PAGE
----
Star Wars: Demolition

Star Wars: DemolitionOrder this gameThe Game: Jabba the Hutt has convened a host of hotshot pilots and a fleet of modern (i.e. original trilogy) and outdated (i.e. prequel-era) vehicles to engage in winner-take-all vehicular warfare. Contestants and opponents include Boba Fett, super-armed Snowspeeders, Trade Federation tanks, bounty hunter Aurra Sing on her swoop bike, Battle Droids astride their STAPS, and others. Obstacles include slow-moving Jawa sandcrawlers, unpredictable Banthas, and a little thing we call the Sarlacc – and that’s just on the Tattooine track. Other tracks include Cloud City, Hoth, Naboo, and – how did Jabba get permission to race there? – the Death Star. (LucasArts [developed by Activision], 2000)

Memories: Star Wars: Demolition is right up there with the upcoming PS2 game Super Bombad Racing. Demolition is a decent game, but for the fans who demand something that cleaves tightly to the continuity of the Star Wars universe, you’d best look elsewhere. If you have any doubt, check the bullet point on the game’s packaging: Interactive environment – blow it all up! ‘Nuff said. Continue reading

Star Trek: Voyager – Elite Force

Star Trek: Voyager - Elite ForceOrder this gameThe Game: As Ensign Alexander (or Alexandria) Munro of the elite Hazard Team of the U.S.S. Voyager, you take the missions that no one else wants. You have a phaser rifle in your hand, your teammates at your side, and Captain Janeway counting on you to get the job done. Now go forth and show that alien scum exactly what Hazard Team’s Prime Directive is! (Activision, 2000)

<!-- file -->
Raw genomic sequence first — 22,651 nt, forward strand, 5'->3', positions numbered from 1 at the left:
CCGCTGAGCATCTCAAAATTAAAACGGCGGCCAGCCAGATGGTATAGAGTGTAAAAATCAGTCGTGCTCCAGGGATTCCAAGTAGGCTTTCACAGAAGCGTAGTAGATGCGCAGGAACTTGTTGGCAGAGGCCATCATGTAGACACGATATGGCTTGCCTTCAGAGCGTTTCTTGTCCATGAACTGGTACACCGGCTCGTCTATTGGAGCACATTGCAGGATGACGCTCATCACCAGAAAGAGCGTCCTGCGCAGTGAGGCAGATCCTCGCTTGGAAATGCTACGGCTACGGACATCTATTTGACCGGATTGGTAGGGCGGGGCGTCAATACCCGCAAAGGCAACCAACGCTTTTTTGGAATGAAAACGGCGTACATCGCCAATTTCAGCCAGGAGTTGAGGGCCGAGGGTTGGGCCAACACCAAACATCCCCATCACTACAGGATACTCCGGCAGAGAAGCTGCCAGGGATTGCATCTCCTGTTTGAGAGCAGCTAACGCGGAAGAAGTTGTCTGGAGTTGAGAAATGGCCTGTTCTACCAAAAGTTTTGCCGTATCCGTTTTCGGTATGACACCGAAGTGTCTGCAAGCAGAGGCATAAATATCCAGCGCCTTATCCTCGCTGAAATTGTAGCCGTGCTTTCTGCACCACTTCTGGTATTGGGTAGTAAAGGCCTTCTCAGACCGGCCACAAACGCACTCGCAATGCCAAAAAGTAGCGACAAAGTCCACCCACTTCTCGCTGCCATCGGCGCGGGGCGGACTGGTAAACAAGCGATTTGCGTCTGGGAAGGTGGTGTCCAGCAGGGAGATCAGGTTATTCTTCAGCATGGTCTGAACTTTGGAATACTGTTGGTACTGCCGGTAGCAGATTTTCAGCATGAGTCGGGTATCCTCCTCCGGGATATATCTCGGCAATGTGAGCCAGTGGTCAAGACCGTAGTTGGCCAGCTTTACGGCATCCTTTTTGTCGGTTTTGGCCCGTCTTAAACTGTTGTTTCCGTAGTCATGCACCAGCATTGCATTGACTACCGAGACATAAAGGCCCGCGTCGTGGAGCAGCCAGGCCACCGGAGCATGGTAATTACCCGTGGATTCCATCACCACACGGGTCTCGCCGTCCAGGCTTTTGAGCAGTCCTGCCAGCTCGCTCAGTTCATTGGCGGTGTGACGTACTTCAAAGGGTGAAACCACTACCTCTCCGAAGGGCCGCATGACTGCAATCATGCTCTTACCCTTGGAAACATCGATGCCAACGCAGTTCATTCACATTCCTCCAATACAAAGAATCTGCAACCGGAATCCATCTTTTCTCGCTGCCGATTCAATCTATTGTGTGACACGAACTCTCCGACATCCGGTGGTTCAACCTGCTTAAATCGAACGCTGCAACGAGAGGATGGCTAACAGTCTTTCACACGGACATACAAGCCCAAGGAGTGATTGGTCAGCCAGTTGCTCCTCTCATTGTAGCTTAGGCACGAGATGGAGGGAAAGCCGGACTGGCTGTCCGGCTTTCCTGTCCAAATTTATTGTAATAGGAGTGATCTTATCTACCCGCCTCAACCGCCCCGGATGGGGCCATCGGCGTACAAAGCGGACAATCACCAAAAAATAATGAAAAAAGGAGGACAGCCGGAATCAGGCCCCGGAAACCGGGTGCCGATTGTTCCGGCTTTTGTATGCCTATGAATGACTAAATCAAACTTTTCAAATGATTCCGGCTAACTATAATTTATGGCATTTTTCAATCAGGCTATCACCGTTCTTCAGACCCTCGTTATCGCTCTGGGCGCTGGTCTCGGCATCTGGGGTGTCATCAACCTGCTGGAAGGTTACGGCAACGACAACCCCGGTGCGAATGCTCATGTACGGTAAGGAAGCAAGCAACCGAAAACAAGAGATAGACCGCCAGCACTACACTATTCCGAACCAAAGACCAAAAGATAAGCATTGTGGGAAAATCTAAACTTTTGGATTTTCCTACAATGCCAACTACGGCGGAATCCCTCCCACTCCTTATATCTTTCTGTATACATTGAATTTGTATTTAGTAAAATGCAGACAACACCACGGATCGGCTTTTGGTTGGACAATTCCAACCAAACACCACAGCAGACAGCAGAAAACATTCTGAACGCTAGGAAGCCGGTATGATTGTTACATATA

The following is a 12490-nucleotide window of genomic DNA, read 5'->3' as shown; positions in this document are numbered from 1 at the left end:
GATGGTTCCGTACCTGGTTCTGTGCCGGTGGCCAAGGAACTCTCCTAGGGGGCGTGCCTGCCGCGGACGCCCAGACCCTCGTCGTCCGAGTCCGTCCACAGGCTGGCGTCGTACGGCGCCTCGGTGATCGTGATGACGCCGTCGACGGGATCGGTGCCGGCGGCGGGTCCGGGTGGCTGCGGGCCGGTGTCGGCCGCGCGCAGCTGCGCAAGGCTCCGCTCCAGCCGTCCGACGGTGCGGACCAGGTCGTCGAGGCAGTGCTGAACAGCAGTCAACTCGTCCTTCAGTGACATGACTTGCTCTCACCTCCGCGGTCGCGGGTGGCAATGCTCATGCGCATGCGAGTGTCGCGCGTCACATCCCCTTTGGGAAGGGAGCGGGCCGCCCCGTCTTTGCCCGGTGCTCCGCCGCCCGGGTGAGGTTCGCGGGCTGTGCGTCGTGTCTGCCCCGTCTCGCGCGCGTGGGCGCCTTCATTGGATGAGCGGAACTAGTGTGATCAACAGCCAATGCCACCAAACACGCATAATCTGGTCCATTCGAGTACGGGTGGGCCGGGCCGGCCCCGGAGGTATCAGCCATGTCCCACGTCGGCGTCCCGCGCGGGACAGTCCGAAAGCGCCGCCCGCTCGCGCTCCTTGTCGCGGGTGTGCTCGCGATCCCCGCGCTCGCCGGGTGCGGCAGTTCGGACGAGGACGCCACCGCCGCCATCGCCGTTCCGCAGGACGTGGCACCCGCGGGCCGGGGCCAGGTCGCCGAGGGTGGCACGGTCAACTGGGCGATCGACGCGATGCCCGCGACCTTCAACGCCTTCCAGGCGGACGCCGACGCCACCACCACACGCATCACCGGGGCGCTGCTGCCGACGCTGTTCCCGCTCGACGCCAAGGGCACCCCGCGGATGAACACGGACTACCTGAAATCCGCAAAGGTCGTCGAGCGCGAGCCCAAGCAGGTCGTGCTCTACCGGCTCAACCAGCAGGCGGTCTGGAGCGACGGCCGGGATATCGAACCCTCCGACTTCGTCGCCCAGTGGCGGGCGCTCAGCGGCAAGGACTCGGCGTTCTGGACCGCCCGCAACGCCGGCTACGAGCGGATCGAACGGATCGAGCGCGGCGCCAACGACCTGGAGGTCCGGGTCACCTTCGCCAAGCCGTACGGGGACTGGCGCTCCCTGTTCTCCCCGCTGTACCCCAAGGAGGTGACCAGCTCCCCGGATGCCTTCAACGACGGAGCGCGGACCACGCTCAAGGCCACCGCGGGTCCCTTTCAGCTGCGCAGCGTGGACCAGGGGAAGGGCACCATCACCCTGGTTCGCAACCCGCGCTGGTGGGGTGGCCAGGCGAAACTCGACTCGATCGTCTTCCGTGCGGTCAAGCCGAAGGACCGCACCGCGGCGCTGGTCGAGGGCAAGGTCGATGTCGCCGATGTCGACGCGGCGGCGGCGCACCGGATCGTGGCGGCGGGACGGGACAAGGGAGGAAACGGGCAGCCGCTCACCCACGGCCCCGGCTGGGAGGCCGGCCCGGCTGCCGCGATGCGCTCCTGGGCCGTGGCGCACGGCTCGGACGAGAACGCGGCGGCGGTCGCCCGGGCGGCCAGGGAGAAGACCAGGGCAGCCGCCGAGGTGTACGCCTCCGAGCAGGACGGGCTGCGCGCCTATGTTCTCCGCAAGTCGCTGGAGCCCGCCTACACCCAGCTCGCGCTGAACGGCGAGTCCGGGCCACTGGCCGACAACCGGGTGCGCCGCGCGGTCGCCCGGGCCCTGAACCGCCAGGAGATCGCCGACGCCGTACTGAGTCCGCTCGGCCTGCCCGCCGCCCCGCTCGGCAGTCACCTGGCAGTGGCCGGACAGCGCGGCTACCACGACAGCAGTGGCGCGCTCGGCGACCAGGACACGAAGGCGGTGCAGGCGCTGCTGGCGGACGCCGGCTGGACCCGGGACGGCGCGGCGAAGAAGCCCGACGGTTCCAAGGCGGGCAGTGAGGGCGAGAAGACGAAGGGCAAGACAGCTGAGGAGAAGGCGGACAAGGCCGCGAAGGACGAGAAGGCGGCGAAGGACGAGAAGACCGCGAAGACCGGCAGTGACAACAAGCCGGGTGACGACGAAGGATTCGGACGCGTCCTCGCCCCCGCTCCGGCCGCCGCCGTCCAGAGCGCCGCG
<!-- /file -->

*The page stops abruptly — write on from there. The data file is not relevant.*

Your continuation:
Memories: Here’s a game that I’m sure all true Star Trek fans have been waiting for with bated breath: a first-person shooter in the grand traditions of Doom and Quake set in the Star Trek universe. Elite Force fulfills that desire quite admirably. Continue reading

Star Trek: Invasion

Star Trek: InvasionOrder this gameThe Game: Starfleet’s long-range probes detect a massive Borg invasion fleet headed for Sector 001 – an incursion that couldn’t happen at a worse time, since Starfleet is still licking its wounds after the costly Dominion War. Worf, now Klingon Ambassador to the Federation, dons his Starfleet uniform once more to head up the training and deployment of the Academy’s ace Red Squad pilots in a new class of solo fighter vessel, the Valkyries. In the course of training, unwelcome surprises come from all corners – the Romulans, the last remnants of the Cardassian Empire, a Starfleet Captain who inexplicably goes renegade, and a new threat as well… (Activision, 2000)

Memories: This long-awaited Star Trek game for the Playstation demonstrates that Sony’s nearly-ubiquitous little grey console still has a few tricks up its sleeve before the PS2 grabs the spotlight. Continue reading